Occasional standalone books of my own choosing and my own pace—that I could do forever. Delivering a series on a schedule. That terrifies me. I just finished writing A MOMENTARY LIFE book three of the Katrina (Hurricane) Williams series. I have no real idea what I’m doing for book four. I’m beginning to deal with that. I think I can get one more book out and make it a good one. This newest one has me feeling good. It works and I’m proud of it. So I’m on a high thinking about book four.

The only thing I have to fear right now is the possibility that I might be asked to keep the series going beyond four.

Thank you for this wonderfully honest piece, Robert.

about the author3

robert dunn.jpg

Author photo and bio taken from robertdunnauthor.blogspot.co.uk with thanks

I wasn’t born in a log cabin but the station wagon did have wood on the side. It was broken down on the approach road into Ft. Rucker, Alabama in the kind of rain that would have made a Biblical author jealous. You never saw a tornado in the Old Testament did you? As omens of a coming life go, mine was full of portent if not exactly glad tidings.

From there things got interesting. Life on a series of Army bases encouraged my retreat into a fantasy world. Life in a series of public school environments provided ample nourishment to my developing love of violence. Often heard in my home was the singular phrase, “I blame the schools.” We all blamed the schools.

Both my fantasy and my academic worlds left marks and the amalgam proved useful the three times in my life I had guns pointed in my face. Despite those loving encounters the only real scars left on my body were inflicted by a six foot, seven inch tall drag queen. She didn’t like the way I was admiring the play of three a.m. Waffle House fluorescent light over the high spandex sheen of her stockings.

After a series of low paying jobs that took me places no one dreams of going. I learned one thing. Nothing vomits quite so brutally as jail food. That’s not the one thing I learned; it is an important thing to know, though. The one thing I learned is a secret. My secret. A terrible and dark thing I nurture in my nightmares. You learn your own lessons.

Eventually I began writing stories. Mostly I was just spilling out the, basically, true narratives of the creatures that lounge about my brain, laughing and whispering sweet, sweet things to say to women. Women see through me but enjoy the monsters in my head. They say, sometimes, that the things I say and write are lies or, “damn, filthy lies, slander of the worst kind, and the demented, perverted, wishful stories of a wasted mind.” To which I always answer, I tell only the truth. I just tell a livelier truth than most people.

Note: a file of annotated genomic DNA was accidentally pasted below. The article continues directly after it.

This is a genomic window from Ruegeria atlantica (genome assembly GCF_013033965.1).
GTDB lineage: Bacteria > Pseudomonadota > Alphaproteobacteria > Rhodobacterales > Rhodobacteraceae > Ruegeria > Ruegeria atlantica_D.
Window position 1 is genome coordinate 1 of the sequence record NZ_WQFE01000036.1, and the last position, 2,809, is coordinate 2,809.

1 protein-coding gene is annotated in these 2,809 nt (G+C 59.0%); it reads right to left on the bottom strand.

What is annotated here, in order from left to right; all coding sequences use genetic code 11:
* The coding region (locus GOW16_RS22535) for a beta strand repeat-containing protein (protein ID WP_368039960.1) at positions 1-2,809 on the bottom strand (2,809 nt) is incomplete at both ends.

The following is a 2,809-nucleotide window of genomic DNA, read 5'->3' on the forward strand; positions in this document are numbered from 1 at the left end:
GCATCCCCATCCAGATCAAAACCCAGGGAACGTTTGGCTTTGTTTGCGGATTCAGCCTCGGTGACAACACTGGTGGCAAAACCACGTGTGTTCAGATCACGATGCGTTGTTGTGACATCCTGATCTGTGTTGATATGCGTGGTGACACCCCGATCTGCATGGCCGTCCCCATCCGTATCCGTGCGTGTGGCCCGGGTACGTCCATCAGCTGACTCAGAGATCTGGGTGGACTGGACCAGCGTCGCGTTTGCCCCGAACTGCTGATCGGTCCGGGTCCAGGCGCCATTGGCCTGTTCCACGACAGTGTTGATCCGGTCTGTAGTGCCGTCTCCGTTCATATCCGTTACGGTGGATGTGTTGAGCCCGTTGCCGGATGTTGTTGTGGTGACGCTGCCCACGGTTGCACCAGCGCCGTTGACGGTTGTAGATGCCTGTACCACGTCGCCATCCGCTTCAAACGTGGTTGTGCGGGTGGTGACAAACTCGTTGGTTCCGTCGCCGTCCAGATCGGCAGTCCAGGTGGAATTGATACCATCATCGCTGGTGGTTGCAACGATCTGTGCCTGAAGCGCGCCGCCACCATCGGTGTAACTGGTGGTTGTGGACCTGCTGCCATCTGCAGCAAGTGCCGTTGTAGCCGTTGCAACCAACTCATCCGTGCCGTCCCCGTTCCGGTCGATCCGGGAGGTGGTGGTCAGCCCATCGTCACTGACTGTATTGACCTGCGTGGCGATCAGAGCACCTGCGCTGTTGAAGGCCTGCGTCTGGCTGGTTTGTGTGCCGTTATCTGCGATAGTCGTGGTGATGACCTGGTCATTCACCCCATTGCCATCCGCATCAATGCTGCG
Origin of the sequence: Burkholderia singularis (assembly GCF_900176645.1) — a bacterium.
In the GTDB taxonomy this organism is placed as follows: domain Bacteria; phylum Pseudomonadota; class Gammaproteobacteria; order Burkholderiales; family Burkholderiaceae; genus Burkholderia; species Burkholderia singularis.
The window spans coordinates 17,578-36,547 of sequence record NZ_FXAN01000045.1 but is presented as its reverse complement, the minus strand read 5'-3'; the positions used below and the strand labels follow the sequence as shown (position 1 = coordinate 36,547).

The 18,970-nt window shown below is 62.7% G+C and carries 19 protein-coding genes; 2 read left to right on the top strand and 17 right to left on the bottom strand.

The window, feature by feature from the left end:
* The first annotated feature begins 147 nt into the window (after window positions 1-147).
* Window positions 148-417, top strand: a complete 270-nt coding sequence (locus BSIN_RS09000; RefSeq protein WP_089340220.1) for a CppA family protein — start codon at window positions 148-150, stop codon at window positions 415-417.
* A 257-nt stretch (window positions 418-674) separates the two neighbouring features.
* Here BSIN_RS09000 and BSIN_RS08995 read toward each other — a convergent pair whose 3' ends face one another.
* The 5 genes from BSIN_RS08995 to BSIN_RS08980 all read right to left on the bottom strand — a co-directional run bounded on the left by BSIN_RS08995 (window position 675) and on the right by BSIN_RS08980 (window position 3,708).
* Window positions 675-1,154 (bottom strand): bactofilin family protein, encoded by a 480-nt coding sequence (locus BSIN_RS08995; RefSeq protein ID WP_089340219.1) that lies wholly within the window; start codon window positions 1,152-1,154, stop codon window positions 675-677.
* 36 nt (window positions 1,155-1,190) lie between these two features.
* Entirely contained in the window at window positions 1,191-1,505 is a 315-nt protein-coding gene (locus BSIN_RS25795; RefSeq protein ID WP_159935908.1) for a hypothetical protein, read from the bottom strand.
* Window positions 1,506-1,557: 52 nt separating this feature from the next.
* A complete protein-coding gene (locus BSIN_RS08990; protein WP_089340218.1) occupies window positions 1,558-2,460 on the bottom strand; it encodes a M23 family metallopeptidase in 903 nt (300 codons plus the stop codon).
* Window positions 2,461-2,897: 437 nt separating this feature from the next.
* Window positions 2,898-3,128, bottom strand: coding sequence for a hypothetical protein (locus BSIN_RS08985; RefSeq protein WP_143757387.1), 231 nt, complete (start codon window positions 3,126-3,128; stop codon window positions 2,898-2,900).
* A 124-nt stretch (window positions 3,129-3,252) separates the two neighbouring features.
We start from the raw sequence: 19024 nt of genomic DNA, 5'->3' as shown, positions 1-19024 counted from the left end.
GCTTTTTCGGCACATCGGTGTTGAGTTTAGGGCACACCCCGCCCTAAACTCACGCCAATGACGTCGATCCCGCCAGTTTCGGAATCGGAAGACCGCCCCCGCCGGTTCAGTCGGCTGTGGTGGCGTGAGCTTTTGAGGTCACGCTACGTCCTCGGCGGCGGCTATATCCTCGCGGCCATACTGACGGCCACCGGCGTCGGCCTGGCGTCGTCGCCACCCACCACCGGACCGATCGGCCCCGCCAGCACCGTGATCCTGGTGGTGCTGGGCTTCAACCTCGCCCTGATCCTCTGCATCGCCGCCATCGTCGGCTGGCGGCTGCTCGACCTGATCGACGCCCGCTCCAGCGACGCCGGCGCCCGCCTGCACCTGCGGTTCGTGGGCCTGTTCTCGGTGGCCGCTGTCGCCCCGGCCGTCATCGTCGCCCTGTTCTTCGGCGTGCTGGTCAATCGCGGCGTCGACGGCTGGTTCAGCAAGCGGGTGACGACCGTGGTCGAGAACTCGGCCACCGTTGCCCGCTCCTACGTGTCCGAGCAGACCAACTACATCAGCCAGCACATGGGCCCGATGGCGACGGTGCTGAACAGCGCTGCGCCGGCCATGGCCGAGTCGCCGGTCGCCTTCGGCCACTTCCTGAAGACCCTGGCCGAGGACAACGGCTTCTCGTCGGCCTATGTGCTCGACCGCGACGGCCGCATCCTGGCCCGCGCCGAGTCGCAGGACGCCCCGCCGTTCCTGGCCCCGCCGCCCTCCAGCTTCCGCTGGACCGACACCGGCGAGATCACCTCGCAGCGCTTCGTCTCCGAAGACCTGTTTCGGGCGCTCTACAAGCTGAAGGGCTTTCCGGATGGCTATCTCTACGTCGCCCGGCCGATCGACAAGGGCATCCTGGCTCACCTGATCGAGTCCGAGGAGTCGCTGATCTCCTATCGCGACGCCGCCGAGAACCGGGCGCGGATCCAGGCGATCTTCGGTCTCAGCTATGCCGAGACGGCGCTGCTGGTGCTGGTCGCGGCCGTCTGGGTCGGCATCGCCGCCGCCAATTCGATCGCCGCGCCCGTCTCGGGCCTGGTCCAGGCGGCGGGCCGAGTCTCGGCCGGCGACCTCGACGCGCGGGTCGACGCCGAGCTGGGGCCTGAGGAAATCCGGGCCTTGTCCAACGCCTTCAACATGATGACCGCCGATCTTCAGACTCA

Author Links: | Facebook | Twitter | Blog |

#BlogTour | #GuestPost: Sweet Little Lies by Caz Frear (@CazziF) @BonnierZaffre

Sweet Little Lies.jpg“WHAT I THOUGHT I KNEW

In 1998, Maryanne Doyle disappeared and Dad knew something about it?
Maryanne Doyle was never seen again.

WHAT I ACTUALLY KNOW

In 1998, Dad lied about knowing Maryanne Doyle.
Alice Lapaine has been found strangled near Dad’s pub.
Dad was in the local area for both Maryanne Doyle’s disappearance and Alice Lapaine’s murder – FACT
Connection?

Trust cuts both ways . . . what do you do when it’s gone?”

I am delighted to welcome you to my stop on the Sweet Little Lies blog tour.  Sweet Little Lies is written by debut author, Caz Frear and was named the winner of the Richard and Judy Search for a Bestseller competition in conjunction with retailer WHSmith.  To celebrate the release of this engrossing crime thriller not only do I have my four and a half star review, I also have a fantastic guest post (yay! I do love a guest post!) on a subject close to my heart.  Well, sort of anyway!  So without further ado, I’ll hand over to Caz…

Do female protagonists in crime fiction always have to have a ‘love interest’?

‘A love interest nearly always weakens a mystery because it introduces a type of suspense that is antagonistic to the detective’s struggle to solve the problem.  The only effective love interest is that which creates a personal hazard for the detective….’

“Casual Notes on the Mystery Novel” (essay, 1949), first published in Raymond Chandler Speaking (1962)

I’ll be honest, I’m with Raymond on this one.  But as nearly seven decades have passed since he first offered his thoughts, I thought, what the hell, maybe it’s time to play devil’s advocate and see if I can make a case for the ‘love interest’ in female-led crime fiction.  After all, women, more than ever, are the primary readers of crime fiction and they also remain the primary readers of romance fiction, so what harm in combining the two, right?  A twisty, disturbing crime thriller and a romance sub-plot all under the same roof.  What more could we ask for, eh?